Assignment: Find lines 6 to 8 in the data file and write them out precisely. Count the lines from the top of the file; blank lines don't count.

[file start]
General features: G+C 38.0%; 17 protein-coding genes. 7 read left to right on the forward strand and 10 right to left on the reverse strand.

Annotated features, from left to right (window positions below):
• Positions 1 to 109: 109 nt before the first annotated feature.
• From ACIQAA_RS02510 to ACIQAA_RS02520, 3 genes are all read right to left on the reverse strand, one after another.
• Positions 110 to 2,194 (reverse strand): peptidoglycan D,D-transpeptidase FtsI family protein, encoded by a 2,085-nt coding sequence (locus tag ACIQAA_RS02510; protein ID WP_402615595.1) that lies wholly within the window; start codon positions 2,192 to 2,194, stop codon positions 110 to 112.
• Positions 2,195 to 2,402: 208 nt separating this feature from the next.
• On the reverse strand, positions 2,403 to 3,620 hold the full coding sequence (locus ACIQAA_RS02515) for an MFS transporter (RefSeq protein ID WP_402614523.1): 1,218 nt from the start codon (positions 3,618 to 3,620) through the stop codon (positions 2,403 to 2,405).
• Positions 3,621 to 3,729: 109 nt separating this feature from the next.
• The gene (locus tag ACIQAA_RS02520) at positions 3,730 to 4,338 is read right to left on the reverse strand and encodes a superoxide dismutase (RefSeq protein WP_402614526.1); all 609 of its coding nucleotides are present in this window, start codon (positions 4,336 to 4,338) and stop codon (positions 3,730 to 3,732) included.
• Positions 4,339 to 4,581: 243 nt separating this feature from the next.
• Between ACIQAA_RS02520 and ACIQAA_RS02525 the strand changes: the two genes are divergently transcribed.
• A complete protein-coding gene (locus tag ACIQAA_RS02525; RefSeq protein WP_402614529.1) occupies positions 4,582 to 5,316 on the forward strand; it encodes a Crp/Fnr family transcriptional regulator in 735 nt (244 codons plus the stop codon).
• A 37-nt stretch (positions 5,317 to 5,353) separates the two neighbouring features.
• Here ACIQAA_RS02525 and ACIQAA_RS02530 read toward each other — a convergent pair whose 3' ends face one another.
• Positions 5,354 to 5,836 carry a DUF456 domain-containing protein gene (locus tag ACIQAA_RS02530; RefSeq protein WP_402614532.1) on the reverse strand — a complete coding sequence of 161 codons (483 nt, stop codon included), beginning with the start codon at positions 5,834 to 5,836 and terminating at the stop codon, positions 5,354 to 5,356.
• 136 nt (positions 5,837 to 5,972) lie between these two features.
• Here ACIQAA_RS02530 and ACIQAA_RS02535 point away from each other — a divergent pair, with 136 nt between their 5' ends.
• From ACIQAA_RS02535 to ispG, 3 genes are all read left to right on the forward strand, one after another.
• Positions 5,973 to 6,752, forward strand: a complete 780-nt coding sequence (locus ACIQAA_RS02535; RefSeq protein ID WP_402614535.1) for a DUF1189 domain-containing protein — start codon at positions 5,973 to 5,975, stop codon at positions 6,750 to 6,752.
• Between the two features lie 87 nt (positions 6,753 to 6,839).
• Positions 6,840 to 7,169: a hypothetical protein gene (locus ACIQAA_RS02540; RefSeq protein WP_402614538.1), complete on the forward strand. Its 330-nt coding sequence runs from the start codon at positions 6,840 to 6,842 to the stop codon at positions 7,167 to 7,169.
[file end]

• Positions 2,195 to 2,402: 208 nt separating this feature from the next.
• On the reverse strand, positions 2,403 to 3,620 hold the full coding sequence (locus ACIQAA_RS02515) for an MFS transporter (RefSeq protein ID WP_402614523.1): 1,218 nt from the start codon (positions 3,618 to 3,620) through the stop codon (positions 2,403 to 2,405).
• Positions 3,621 to 3,729: 109 nt separating this feature from the next.